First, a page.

Danny Boyle may not be a household name, but that doesn’t mean he hasn’t contributed a lot to the film industry over the last few decades. From his start as an indie filmmaker in the ’90s to his rise to prominence as an A-list director, he’s worked hard to define his style and visual aesthetic. The British-born director may not have sought out fame, but with his talent and eye for detail, it was bound to happen sooner or later.
Boyle has tackled numerous genres, from horror to black comedy. This fall, he’ll add a new genre to his resume when his biopic, Steve Jobs, hits theaters. The film about Apple’s legendary founder has already earned fantastic reviews. But this is nothing new for the director, who has managed to consistently impress Hollywood critics and film fans. Here are five of the movies that helped make Boyle one of the most inventive and exciting directors in the film industry today.
This ingeniously energetic film explores the off-the-wall subculture of heroin addicts in 1980s Scotland. And while that may not sound like the most appealing topic, Boyle made Trainspotting one of the most watchable indie films of the ’90s. The film follows Renton (Ewan McGregor), Sick Boy (Jonny Lee Miller), Spud (Ewan Bremner), and their friends as they cavort through the streets of Edinburgh in search of their next high.
Trainspotting never glorifies their substance abuse issues — in fact, it goes out of its way to show how truly horrifying that lifestyle can be. But it endears us to the characters by letting us see that they’re not just junkies. They want a better life for themselves, even if they’re not even remotely equipped to make that happen.
Boyle deserves major kudos for inspiring career-making performances from McGregor, Miller, and the rest of the ensemble. But his true legacy with Transpotting is how he managed to strike the perfect chord with the film’s tone, which ranges from tragic to darkly comedic, and keep almost every viewer on the edge of their seat.
2. 28 Days Later
These days, zombies are all the rage. Especially the creatures in Boyle’s horrific thriller, 28 Days Later. After a research experiment gone wrong, most of the world’s population is infected with a pure form of rage, which turns normal people into sprinting, growling, flesh-devouring monsters.
We see this all unfold through the eyes of Jim (Cillian Murphy), who wakes up from a coma to find that the world he knows has devolved into chaos. His journey through the British countryside toward what he thinks will be a military-sanctioned safe zone tells a terrifying cautionary tale.
And the entire film is just as spine-tingling as the film’s opening moments, thanks to Boyle’s cinema verite-esque directorial choices. When you watch 28 Days Later, you feel like you’re right there in the thick of it, which makes the stakes feel so much greater. And that truly helps set this new horror classic apart from other films in the genre.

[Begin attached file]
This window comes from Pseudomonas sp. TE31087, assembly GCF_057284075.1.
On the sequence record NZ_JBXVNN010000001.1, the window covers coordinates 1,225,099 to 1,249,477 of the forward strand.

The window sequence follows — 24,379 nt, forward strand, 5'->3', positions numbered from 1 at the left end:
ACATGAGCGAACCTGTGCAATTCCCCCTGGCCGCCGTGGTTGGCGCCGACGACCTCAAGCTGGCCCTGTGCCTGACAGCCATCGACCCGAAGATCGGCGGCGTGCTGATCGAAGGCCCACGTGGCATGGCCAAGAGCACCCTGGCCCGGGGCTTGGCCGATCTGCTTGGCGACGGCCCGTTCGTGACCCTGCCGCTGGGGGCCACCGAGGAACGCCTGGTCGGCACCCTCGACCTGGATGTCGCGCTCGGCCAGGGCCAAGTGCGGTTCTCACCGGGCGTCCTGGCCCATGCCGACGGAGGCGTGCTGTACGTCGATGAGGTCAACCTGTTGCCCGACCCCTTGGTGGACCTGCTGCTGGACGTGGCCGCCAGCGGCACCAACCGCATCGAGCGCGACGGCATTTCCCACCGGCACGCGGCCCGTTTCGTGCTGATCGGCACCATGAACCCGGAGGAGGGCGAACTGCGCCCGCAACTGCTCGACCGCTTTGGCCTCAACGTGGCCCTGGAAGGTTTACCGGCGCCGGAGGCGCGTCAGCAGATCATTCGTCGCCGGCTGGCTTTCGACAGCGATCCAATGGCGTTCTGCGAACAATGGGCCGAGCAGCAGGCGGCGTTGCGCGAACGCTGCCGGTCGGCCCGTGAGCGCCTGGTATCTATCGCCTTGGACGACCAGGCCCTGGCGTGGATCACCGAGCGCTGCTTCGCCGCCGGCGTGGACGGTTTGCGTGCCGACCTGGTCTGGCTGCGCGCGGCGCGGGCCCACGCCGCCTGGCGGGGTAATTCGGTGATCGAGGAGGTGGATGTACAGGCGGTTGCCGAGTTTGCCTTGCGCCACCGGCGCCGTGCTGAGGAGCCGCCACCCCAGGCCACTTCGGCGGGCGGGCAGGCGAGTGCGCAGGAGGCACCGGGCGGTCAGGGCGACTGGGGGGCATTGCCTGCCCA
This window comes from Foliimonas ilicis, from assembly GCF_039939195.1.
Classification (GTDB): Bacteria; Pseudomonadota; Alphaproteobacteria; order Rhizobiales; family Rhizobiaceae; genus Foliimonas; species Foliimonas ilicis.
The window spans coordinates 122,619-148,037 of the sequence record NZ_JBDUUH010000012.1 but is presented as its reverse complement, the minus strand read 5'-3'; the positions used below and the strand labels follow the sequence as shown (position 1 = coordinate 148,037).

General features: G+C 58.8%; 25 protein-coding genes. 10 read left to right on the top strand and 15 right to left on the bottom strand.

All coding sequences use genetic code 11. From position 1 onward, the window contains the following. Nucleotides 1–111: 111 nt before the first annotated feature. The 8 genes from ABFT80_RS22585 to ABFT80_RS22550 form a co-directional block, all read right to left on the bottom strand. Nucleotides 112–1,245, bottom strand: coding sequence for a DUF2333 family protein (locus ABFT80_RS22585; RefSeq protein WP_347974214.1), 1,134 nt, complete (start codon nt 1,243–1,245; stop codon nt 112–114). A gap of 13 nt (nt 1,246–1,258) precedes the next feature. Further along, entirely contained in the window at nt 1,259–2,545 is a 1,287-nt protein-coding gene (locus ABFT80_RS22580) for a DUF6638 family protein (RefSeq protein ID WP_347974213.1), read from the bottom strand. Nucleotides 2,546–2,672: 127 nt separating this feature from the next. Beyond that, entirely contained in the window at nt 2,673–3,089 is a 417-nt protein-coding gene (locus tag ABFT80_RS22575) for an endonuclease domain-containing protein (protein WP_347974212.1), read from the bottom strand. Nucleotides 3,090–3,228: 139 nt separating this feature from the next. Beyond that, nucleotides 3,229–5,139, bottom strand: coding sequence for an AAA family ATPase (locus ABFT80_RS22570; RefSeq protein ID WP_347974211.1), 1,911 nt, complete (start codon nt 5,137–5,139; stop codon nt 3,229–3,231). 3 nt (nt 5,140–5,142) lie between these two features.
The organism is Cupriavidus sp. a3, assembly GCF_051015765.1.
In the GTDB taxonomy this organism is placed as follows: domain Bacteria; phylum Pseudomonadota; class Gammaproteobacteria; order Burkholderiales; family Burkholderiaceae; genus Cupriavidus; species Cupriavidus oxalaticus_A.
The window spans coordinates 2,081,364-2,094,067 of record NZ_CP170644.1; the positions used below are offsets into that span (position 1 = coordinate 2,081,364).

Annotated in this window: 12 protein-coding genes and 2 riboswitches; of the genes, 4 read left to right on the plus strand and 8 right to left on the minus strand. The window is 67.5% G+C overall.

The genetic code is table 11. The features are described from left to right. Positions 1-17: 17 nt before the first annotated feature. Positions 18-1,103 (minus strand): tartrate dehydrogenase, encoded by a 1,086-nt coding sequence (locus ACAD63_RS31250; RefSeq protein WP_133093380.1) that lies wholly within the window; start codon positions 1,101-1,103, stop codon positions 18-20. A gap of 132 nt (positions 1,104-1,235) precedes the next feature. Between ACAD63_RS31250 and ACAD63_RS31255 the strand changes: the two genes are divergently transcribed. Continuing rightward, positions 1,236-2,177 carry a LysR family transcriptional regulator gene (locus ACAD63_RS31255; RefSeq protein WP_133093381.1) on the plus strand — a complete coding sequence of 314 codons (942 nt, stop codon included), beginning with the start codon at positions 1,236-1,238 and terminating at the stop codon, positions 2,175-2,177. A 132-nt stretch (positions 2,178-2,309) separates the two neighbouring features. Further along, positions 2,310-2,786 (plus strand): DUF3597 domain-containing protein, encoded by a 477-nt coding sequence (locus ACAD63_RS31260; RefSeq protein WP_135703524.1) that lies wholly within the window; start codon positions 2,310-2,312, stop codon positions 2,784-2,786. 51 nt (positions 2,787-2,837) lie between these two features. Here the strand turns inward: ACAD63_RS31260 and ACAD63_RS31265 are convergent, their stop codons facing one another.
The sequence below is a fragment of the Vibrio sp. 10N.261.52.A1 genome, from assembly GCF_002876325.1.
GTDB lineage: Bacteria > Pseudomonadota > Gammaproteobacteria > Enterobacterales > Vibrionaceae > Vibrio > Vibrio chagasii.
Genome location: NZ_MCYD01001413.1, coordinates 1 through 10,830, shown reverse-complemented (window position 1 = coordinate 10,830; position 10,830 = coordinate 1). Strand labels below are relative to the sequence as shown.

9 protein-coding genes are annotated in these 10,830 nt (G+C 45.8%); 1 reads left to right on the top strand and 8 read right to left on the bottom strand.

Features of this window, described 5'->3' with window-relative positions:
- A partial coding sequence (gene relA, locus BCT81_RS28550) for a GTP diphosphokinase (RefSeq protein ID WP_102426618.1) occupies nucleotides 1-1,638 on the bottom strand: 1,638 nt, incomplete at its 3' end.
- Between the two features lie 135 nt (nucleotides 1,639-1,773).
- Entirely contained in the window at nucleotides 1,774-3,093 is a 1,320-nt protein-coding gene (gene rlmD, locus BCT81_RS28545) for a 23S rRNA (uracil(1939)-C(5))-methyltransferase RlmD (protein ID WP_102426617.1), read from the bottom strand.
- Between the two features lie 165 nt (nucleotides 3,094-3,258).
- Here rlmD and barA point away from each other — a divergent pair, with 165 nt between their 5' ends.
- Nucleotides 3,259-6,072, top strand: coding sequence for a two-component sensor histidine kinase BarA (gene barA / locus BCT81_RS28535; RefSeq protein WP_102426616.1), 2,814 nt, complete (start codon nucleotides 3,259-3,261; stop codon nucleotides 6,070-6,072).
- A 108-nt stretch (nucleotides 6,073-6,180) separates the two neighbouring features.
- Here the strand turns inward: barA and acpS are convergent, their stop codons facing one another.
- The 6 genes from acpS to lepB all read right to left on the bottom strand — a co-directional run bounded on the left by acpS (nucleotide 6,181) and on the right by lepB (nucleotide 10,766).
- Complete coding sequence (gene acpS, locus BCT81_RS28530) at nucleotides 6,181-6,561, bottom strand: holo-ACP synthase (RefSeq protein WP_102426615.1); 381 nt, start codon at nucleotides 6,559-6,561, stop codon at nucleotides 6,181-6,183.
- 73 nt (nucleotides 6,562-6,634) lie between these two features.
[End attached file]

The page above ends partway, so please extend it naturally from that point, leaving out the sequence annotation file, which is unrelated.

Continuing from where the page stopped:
Boyle frequently collaborates with Ex Machina writer-director Alex Garland. In Sunshine, their third project together with Garland as screenwriter, they explore the far reaches of space. But despite the vast scope of the story, they created a film that is in some ways Boyle’s bleakest project yet.
Sunshine follows an elite team of scientists tasked with saving humanity. And the only way they can do it is to reignite the dying sun with an atomic bomb. While this sci-fi drama sounds like it would be invigorating — and in some ways it is — it’s surprisingly introspective.
As a result, Sunshine could have easily been just another dreary, self-important drama. But Boyle infuses it with a talented ensemble, stunning visuals, and a foreboding tone that makes the film one of his most underrated to date.
4. Slumdog Millionaire
A true rags-to-riches story, Slumdog Millionaire in many ways marked Boyle’s breakout success as a director. The film community showered it with awards, including Best Picture at the Academy Awards. Boyle himself deservedly won the Best Director Oscar for his work.
Though Slumdog Millionaire had some detractors, its fans laud its perfectly-paced story, warm and genuine performances, and slick direction — all of which Boyle had a hand in. Indeed, he managed to sustain the film’s incredible energy from the impoverished slums of India to the flashy set of the game show where protagonist Jamal (Dev Patel) changes his life forever.
The film on its own is an incredible drama. But from its color palette to its incredible score, Slumdog Millionaire also an unabashed tribute to Bollywood film, and yet another piece of evidence pointing to Boyle’s ever-evolving creativity.
5. 127 Hours
If anyone could make a film that largely centers on a single character, it was going to be Boyle. And he succeeded wildly with 127 Hours, which chronicles the true story of Aron Ralston (James Franco), a canyoneer who was trapped for days in an isolated canyon. The camera closes in on Ralston as he cycles through fear, loneliness and eventually resilience.
And Boyle takes his time with the protagonist, getting to 127 Hours’ riveting climactic moments and never letting Ralston’s surroundings overwhelm the power of his story. The result is a film that is as intimate and riveting as it is uncomfortable, and yet another example of how Boyle brings a rarely matched expertise to filmmaking, no matter what story he’s telling.